Putin does not need the Donbas in Russia. Putin does not need the Donetsk and Luhansk “republics” either. In both cases, Putin would be forced to support the Donbas financially from the Russian budget. And Donbas, with its current outdated, unreformed economy, especially if subjected to possible sanctions, would become a much greater burden for Russia than Crimea, Abkhazia and Transnistria put together.
Putin, unlike many residents of the Donbas, understands perfectly well that the fiery speeches by representatives of the Party of Regions that “Donbas supports Ukraine” are a bluff. The Russian economy, which already is on the verge of stagnation, simply cannot survive such a burden. Furthermore, these options may bring about the third level of sanctions.
Putin needs for the Donbas to remain in Ukraine, so that the unprofitable mines and social programs continue to be supported by the Ukrainian — not the Russian — budget, but in a status where Russia would control the regions through its puppets among the local elite. Federalization is to become the mechanism to achieve this status. In short, the expenses would go to Ukraine; the bonuses to Russia. This is the Russian concept of a “federal” oblast, supported by Ukraine.
To implement this plan, Putin needs to ensure two mandatory conditions:
- Give the Russian language a special status that would offer additional opportunities to explain Russia’s “special participation” in the affairs of the Donbas.
- Establish a constitutional mechanism that would make Kyiv’s power over the Donbas purely symbolic.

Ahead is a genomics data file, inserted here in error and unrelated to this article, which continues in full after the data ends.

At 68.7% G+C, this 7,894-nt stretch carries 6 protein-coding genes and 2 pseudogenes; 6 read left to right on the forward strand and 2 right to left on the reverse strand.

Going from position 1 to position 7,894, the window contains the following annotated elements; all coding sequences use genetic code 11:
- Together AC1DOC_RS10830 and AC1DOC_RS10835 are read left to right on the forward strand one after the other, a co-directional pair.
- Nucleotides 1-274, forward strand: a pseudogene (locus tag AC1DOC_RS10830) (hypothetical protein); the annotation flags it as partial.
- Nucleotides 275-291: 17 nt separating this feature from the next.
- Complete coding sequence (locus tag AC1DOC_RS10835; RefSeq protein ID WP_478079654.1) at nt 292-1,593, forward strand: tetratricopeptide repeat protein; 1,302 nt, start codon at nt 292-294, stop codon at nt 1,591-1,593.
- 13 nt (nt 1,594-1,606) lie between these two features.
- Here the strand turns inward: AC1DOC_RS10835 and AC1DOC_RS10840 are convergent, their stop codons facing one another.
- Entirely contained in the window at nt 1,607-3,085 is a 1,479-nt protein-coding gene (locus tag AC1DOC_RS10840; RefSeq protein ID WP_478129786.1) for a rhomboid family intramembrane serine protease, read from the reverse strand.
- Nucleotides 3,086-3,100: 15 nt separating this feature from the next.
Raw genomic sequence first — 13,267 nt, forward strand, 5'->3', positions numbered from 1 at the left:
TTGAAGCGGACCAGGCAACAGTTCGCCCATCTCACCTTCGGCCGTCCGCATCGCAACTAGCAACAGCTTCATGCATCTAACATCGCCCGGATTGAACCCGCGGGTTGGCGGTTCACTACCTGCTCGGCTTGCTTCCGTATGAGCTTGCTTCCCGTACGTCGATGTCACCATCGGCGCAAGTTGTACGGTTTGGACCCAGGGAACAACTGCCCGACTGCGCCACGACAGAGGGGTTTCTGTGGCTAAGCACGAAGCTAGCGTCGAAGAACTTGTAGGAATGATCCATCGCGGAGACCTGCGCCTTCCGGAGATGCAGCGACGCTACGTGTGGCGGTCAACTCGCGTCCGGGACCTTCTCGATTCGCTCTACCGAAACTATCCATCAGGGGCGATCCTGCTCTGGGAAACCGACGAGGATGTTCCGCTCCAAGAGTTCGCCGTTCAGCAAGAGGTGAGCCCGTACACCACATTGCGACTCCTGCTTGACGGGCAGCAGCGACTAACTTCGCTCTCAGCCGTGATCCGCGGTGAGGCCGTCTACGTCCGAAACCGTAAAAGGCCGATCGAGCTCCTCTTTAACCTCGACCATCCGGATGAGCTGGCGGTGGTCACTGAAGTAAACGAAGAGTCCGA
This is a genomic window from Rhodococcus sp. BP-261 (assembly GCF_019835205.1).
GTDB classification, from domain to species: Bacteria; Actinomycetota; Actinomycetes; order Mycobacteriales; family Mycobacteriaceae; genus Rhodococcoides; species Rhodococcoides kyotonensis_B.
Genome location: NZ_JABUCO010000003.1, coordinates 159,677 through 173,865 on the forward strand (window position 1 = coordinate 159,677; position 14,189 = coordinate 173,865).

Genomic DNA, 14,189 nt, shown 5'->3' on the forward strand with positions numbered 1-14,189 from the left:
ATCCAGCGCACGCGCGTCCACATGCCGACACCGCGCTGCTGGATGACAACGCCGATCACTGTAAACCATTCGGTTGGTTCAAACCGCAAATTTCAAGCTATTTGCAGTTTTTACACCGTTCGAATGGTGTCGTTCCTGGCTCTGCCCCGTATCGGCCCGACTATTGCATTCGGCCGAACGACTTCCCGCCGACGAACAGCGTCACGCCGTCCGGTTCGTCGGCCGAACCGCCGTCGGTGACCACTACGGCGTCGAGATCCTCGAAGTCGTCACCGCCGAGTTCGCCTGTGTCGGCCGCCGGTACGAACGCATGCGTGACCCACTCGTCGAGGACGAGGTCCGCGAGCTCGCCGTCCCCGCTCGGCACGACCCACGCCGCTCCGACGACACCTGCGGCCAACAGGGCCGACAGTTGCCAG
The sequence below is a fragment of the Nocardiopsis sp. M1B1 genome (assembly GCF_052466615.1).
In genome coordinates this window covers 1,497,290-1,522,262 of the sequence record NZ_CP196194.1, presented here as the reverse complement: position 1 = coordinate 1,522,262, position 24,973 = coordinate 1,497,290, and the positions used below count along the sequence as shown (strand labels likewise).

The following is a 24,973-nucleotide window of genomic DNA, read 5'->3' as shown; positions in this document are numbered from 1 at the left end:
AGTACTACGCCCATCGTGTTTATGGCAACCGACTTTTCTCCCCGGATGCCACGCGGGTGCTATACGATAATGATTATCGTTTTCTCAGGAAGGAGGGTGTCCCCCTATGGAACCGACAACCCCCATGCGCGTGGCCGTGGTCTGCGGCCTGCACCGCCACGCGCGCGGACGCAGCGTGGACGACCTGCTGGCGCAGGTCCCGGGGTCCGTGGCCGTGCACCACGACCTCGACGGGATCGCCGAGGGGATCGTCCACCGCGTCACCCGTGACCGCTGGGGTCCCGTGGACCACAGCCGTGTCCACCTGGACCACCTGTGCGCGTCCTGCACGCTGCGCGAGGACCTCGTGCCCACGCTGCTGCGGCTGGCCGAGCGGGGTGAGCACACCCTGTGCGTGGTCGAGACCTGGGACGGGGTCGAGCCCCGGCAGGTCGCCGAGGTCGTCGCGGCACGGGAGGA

Why then has Putin concentrated a huge army on the Ukrainian borders? First of all, to place enormous pressure on Ukraine and force it to choose the “lesser of two evils.” Second, to provide an “alibi” for the traitorous Ukrainian politicians who will play a key role in this scenario. In other words, “I gave up the language and even the Donbas, but I ‘saved’ Ukraine from military invasion by Putin!”
A majority of Russians have always considered that Crimea was Russian territory that “accidentally and unfairly” ended up in Ukraine. This is why the seizure of Crimea immediately raised Putin’s ratings. Russians are ready to “tighten their belts” to support Crimea. With the Donbas, it’s an entirely different matter. The scale is different there. And so are the consequences.
Akhmetov does not need for the Donbas to be part of Russia. He understands perfectly what kind of place he would occupy in Putin’s hierarchy of the elites and what kind of access he would be “granted” to the Russian budget. Akhmetov also does not need the Donetsk and Luhansk “republics.” He knows what economic prospects await these “states,” and, therefore, him as well. This is why Akhmetov is not joking when he declares that he views the Donbas remaining exclusively within Ukraine.
No matter who is in government, Akhmetov needs to maintain his status as the real “master of the Donbas,” which will give him the opportunity to enjoy large profits as well as significant political weight. For this to happen, he needs for Donbas to be part of Ukraine, but, at the same time, practically independent of Kyiv.
The interests of Putin and Akhmetov correspond perfectly
The events in Mariupol have revealed the real situation with utmost clarity. When the police in the cities of the Donbas stood in line for the Russian colonels, Akhmetov only watched. When the “people’s mayors” and the “people’s governors” were bullying Donbas, Akhmetov watched. Not even the tortures and murders of peaceful Donbas residents by the separatists could stir him from this state.
Only when a detachment of security forces from Dnipropetrovsk appeared in Mariupol did a fabulous miracle take place; instead of observing and waiting, everyone could see immediate, decisive, effective actions! What Akhmetov “was not able to do” in Donetsk and other cities of the Donbas, he was able to carry out instantly in Mariupol. Within hours, the city came under Akhmetov’s complete control. Like it or not, one conclusion is obvious: Akhmetov did not consider the troops of the Russian saboteurs and the “people’s mayors” a personal threat. The state of fear and terror suited him perfectly. However, a military detachment from Dnipropetrovsk frankly frightened him.